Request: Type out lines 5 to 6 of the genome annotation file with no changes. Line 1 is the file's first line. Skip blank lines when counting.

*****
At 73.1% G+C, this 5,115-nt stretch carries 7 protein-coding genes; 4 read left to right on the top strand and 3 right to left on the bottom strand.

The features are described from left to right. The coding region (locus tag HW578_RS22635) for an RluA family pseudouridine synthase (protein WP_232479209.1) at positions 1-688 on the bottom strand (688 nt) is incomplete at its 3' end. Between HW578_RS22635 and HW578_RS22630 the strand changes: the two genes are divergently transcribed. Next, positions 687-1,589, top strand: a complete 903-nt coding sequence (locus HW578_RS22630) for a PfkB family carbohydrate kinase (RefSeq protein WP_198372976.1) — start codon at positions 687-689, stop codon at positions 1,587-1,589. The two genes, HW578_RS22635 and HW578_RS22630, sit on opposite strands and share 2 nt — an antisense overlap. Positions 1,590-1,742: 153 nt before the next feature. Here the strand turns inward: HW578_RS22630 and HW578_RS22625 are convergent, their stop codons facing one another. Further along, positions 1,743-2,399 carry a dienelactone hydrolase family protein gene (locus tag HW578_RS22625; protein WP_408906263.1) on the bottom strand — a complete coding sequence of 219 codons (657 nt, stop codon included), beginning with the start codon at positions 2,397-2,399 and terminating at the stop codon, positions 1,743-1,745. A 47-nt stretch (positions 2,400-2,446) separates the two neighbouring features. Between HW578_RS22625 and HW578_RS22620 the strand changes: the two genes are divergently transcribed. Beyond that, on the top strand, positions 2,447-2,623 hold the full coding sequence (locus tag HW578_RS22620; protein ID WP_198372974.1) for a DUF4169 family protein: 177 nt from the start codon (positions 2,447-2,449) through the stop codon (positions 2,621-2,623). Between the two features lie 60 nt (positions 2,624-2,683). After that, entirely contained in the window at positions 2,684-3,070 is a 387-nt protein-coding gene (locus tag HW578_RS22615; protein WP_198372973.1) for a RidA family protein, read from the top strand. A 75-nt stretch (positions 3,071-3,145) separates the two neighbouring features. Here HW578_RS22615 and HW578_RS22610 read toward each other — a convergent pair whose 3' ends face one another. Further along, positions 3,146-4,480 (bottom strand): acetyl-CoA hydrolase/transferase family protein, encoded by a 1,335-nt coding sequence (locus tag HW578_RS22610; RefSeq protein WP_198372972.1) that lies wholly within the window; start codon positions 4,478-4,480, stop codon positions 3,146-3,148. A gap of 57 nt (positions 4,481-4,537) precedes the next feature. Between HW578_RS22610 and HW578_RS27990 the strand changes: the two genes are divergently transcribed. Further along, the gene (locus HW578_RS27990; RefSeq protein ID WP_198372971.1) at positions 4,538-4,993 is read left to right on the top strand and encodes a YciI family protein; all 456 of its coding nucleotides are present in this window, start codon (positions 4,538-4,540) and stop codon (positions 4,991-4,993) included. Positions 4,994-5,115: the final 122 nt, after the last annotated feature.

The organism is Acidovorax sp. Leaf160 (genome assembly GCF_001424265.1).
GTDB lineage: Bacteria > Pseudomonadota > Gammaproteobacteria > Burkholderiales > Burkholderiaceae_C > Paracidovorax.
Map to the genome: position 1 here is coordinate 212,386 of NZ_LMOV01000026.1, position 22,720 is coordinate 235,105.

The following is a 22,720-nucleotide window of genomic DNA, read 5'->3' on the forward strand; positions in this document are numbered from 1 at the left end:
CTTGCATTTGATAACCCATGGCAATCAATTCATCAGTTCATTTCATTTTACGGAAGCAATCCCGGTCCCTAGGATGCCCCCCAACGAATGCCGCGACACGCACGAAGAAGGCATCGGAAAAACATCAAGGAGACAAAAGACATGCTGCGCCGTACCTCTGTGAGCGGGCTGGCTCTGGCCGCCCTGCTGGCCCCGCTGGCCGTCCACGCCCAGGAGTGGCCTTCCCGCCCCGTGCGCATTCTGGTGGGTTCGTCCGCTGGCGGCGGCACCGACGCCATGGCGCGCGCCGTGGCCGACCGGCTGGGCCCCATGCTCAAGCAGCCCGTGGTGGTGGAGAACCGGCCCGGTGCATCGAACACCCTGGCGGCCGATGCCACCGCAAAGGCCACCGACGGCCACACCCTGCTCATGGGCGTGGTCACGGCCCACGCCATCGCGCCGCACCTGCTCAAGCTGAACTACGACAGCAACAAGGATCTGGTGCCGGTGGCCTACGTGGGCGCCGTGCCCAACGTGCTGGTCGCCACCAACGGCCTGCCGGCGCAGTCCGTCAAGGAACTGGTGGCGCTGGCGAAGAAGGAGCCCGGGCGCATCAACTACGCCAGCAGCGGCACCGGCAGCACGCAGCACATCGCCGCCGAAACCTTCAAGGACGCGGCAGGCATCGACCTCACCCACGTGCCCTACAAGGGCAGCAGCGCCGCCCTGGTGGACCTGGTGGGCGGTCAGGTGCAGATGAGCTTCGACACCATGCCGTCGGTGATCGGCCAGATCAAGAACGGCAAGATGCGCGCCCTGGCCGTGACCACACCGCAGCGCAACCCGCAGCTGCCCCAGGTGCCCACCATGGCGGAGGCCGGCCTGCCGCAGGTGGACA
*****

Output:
Map to the genome: position 1 here is coordinate 212,386 of NZ_LMOV01000026.1, position 22,720 is coordinate 235,105.

The following is a 22,720-nucleotide window of genomic DNA, read 5'->3' on the forward strand; positions in this document are numbered from 1 at the left end: